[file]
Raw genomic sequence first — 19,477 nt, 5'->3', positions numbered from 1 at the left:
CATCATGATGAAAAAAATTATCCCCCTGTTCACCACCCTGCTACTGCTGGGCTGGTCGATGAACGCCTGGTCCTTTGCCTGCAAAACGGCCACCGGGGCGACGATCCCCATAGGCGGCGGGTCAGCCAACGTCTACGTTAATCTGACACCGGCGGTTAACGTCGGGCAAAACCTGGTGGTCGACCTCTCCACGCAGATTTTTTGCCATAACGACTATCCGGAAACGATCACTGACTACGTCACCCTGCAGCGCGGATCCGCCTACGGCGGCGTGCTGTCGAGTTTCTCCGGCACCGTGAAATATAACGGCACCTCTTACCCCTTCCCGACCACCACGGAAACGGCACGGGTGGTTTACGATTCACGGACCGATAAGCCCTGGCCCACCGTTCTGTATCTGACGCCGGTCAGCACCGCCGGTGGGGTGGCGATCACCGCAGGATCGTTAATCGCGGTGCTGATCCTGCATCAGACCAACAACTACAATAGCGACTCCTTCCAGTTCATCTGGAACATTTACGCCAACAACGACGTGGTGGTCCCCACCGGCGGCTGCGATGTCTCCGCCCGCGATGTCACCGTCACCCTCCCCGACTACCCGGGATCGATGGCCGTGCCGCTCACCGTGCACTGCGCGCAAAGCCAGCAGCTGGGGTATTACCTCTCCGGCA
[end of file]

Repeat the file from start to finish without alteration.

Raw genomic sequence first — 19,477 nt, 5'->3', positions numbered from 1 at the left:
CATCATGATGAAAAAAATTATCCCCCTGTTCACCACCCTGCTACTGCTGGGCTGGTCGATGAACGCCTGGTCCTTTGCCTGCAAAACGGCCACCGGGGCGACGATCCCCATAGGCGGCGGGTCAGCCAACGTCTACGTTAATCTGACACCGGCGGTTAACGTCGGGCAAAACCTGGTGGTCGACCTCTCCACGCAGATTTTTTGCCATAACGACTATCCGGAAACGATCACTGACTACGTCACCCTGCAGCGCGGATCCGCCTACGGCGGCGTGCTGTCGAGTTTCTCCGGCACCGTGAAATATAACGGCACCTCTTACCCCTTCCCGACCACCACGGAAACGGCACGGGTGGTTTACGATTCACGGACCGATAAGCCCTGGCCCACCGTTCTGTATCTGACGCCGGTCAGCACCGCCGGTGGGGTGGCGATCACCGCAGGATCGTTAATCGCGGTGCTGATCCTGCATCAGACCAACAACTACAATAGCGACTCCTTCCAGTTCATCTGGAACATTTACGCCAACAACGACGTGGTGGTCCCCACCGGCGGCTGCGATGTCTCCGCCCGCGATGTCACCGTCACCCTCCCCGACTACCCGGGATCGATGGCCGTGCCGCTCACCGTGCACTGCGCGCAAAGCCAGCAGCTGGGGTATTACCTCTCCGGCA